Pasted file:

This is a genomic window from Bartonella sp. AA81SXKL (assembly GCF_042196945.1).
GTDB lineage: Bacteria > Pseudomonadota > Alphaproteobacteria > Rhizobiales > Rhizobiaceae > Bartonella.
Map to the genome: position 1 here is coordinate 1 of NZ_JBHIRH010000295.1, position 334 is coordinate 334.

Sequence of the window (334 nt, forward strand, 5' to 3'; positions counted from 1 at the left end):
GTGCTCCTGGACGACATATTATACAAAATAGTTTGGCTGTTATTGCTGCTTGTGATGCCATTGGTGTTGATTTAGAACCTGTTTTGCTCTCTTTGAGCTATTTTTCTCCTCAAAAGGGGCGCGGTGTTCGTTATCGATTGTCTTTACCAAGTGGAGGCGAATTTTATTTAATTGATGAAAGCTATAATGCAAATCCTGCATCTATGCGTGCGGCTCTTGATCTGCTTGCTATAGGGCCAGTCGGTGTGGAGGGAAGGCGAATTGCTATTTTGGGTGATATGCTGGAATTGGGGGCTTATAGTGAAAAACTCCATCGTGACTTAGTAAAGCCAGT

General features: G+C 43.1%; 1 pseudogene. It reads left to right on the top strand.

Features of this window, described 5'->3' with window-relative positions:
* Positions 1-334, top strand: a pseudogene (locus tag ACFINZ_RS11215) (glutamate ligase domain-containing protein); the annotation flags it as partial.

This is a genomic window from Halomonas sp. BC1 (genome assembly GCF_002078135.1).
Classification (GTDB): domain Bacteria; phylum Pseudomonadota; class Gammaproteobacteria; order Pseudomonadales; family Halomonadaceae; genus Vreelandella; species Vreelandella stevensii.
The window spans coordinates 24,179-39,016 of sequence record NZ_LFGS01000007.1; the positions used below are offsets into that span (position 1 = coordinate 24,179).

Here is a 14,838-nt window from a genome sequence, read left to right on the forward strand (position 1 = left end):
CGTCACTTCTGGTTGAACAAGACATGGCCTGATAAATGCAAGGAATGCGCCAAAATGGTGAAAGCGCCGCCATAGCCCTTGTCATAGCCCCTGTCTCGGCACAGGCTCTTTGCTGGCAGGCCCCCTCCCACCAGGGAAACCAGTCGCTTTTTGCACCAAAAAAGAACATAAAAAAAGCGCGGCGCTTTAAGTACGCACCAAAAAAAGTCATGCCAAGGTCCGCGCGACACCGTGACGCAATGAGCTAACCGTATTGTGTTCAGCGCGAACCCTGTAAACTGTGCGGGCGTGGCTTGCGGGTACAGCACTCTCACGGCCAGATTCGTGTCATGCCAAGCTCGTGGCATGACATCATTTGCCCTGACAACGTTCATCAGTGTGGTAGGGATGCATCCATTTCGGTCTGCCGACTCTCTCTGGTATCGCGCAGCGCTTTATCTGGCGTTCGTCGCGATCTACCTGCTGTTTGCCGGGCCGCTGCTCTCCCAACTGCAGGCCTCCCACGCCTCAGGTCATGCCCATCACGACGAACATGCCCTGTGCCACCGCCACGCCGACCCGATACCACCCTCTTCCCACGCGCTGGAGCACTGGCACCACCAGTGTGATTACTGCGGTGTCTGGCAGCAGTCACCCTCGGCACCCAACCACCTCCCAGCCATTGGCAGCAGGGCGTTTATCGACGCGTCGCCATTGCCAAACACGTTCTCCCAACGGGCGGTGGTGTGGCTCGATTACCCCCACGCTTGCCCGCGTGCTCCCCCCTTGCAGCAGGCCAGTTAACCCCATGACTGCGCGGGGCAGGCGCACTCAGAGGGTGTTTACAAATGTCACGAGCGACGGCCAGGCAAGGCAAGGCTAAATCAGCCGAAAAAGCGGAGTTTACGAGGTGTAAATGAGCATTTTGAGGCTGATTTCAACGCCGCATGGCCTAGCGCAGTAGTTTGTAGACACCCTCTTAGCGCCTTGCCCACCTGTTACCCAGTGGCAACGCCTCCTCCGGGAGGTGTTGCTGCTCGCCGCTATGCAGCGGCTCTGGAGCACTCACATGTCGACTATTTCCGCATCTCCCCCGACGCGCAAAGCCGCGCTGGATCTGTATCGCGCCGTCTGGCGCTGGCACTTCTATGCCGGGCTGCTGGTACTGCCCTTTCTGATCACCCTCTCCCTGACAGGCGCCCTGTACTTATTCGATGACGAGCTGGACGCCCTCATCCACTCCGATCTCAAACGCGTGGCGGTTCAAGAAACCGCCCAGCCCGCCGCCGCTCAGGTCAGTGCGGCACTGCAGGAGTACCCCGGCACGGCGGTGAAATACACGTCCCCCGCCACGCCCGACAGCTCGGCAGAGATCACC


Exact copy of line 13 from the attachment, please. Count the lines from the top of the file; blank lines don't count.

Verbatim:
CGTCACTTCTGGTTGAACAAGACATGGCCTGATAAATGCAAGGAATGCGCCAAAATGGTGAAAGCGCCGCCATAGCCCTTGTCATAGCCCCTGTCTCGGCACAGGCTCTTTGCTGGCAGGCCCCCTCCCACCAGGGAAACCAGTCGCTTTTTGCACCAAAAAAGAACATAAAAAAAGCGCGGCGCTTTAAGTACGCACCAAAAAAAGTCATGCCAAGGTCCGCGCGACACCGTGACGCAATGAGCTAACCGTATTGTGTTCAGCGCGAACCCTGTAAACTGTGCGGGCGTGGCTTGCGGGTACAGCACTCTCACGGCCAGATTCGTGTCATGCCAAGCTCGTGGCATGACATCATTTGCCCTGACAACGTTCATCAGTGTGGTAGGGATGCATCCATTTCGGTCTGCCGACTCTCTCTGGTATCGCGCAGCGCTTTATCTGGCGTTCGTCGCGATCTACCTGCTGTTTGCCGGGCCGCTGCTCTCCCAACTGCAGGCCTCCCACGCCTCAGGTCATGCCCATCACGACGAACATGCCCTGTGCCACCGCCACGCCGACCCGATACCACCCTCTTCCCACGCGCTGGAGCACTGGCACCACCAGTGTGATTACTGCGGTGTCTGGCAGCAGTCACCCTCGGCACCCAACCACCTCCCAGCCATTGGCAGCAGGGCGTTTATCGACGCGTCGCCATTGCCAAACACGTTCTCCCAACGGGCGGTGGTGTGGCTCGATTACCCCCACGCTTGCCCGCGTGCTCCCCCCTTGCAGCAGGCCAGTTAACCCCATGACTGCGCGGGGCAGGCGCACTCAGAGGGTGTTTACAAATGTCACGAGCGACGGCCAGGCAAGGCAAGGCTAAATCAGCCGAAAAAGCGGAGTTTACGAGGTGTAAATGAGCATTTTGAGGCTGATTTCAACGCCGCATGGCCTAGCGCAGTAGTTTGTAGACACCCTCTTAGCGCCTTGCCCACCTGTTACCCAGTGGCAACGCCTCCTCCGGGAGGTGTTGCTGCTCGCCGCTATGCAGCGGCTCTGGAGCACTCACATGTCGACTATTTCCGCATCTCCCCCGACGCGCAAAGCCGCGCTGGATCTGTATCGCGCCGTCTGGCGCTGGCACTTCTATGCCGGGCTGCTGGTACTGCCCTTTCTGATCACCCTCTCCCTGACAGGCGCCCTGTACTTATTCGATGACGAGCTGGACGCCCTCATCCACTCCGATCTCAAACGCGTGGCGGTTCAAGAAACCGCCCAGCCCGCCGCCGCTCAGGTCAGTGCGGCACTGCAGGAGTACCCCGGCACGGCGGTGAAATACACGTCCCCCGCCACGCCCGACAGCTCGGCAGAGATCACC